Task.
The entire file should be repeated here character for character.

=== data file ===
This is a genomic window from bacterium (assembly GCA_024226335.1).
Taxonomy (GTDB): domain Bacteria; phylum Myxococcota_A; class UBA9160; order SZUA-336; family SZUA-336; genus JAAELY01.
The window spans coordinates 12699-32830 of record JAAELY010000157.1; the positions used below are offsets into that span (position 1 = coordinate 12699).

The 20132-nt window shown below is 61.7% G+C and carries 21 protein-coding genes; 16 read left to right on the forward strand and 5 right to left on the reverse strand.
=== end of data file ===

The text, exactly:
This is a genomic window from bacterium (assembly GCA_024226335.1).
Taxonomy (GTDB): domain Bacteria; phylum Myxococcota_A; class UBA9160; order SZUA-336; family SZUA-336; genus JAAELY01.
The window spans coordinates 12699-32830 of record JAAELY010000157.1; the positions used below are offsets into that span (position 1 = coordinate 12699).

The 20132-nt window shown below is 61.7% G+C and carries 21 protein-coding genes; 16 read left to right on the forward strand and 5 right to left on the reverse strand.